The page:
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WWII Nazi German State Criminal Police Warrant Identification Disk
Item #: VF4941

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Roughly, 1 7/16" tall, 1 7/8" wide, and 1/16" thick, (3.5cm x 5cm x 2mm), die struck, non-magnetic, bronze alloy construction, horizontally oval, disc features a raised outer edge lip and the embossed national eagle, with outstretched wings, clutching a wreathed, canted swastika in it’s talons on a smooth background field to the obverse. The reverse of the disc also has the raised outer edge lip and smooth background field and features the embossed, slightly stylized Latin capitalized script, "Staatliche Kriminalpolizei", (National Criminal Police), in two lines positioned above the stamped, recipient’s personal roster number, "10575", with a fine, embossed underline. One end of the disc has a cut-out, beveled hole for attaching the neck cord positioned at the end of the second line of embossed script. Scarce police warrant disc in overall very good condition.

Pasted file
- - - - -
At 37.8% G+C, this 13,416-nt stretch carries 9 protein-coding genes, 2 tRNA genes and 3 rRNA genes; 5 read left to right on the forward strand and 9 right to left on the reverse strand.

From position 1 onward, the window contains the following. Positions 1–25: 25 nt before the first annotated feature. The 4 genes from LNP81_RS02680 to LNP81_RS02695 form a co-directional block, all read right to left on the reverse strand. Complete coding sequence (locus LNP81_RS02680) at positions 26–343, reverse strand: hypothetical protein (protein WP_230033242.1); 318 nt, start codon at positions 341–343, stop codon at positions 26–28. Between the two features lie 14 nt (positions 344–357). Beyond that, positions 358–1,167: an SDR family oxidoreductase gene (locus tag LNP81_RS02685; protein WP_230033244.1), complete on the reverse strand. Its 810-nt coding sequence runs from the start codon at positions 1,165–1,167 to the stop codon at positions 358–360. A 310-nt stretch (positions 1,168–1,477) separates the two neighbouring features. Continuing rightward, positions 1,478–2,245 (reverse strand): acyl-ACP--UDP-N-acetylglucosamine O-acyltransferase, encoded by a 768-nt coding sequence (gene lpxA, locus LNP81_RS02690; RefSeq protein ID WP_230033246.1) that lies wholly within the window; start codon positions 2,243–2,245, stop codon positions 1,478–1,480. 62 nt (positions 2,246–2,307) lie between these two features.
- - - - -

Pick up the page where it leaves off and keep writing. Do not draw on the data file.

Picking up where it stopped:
During the Third Reich on acceptance into full-time police service, individuals were issued a Dienstausweis, (Service Identification Card), for use as internal police identification, a Dienstpass (Service Pass), for internal police administration to record the individual’s police service record and an identifying Erkennungsmarken, (Warrant Disc/Identification Tag). They where typically suspended on a chain from either trouser braces buttons, or button holes or those on their waistcoats. (depending on whether they had the leather fob end or the metal spring ring commonly found on early Austro/German watch chains). (Dennis, thank you). The warrant discs were utilized as the official form of identification when the police were performing policing duties, arrests, crowd control, etc.. The first German police warrant discs were originally introduced by the Berlin Police in January 1810 and other police agencies soon followed suit. The first Third Reich era police warrant disc was initiated by Hermann Göring on January 17TH 1934 in his position as Preussischen Innenminister und Chef der Preussischen Polizei, (Prussian Interior Minister and Chief of the Prussian Police), for use by the Preussischen Gemeindekriminalpolizei, (Prussian Local Criminal Police). The next regulations concerning the police warrant discs were issued on July 1ST 1936 by Reichsführer-SS Heinrich Himmler, (National Leader {of the} SS), in his newly appointed position as Chef der Deutschen Polizei im Reichsministerium des Innern, (Chief of the German Police in the National Ministry of the Interior), and introduced new discs for Geheime Staatspolizei, (Secret State Police), and the Staatliche Kriminalpolizei, (National Criminal Police). The final modification to the police warrant discs was issued on December 12TH 1940 by Reichsführer-SS Heinrich Himmler and altered the wording to appear on the discs. Of Note: It appears the regulations for the police warrant discs of July 1ST 1936 were never enacted. The final official mention of the police warrant discs was issued in 1944 when the official designation was modified from Erkennungsmarken to Dienstmarke, (Service Mark/Identification). Of Note: The warrant discs are not to be confused with the standard "Dog Tag" identity discs. Although most police personnel did have uniforms the warrant discs were utilized when they were performing their duties in civilian clothing. A special thanks must be mentioned to Don Bible for his outstanding research in the field.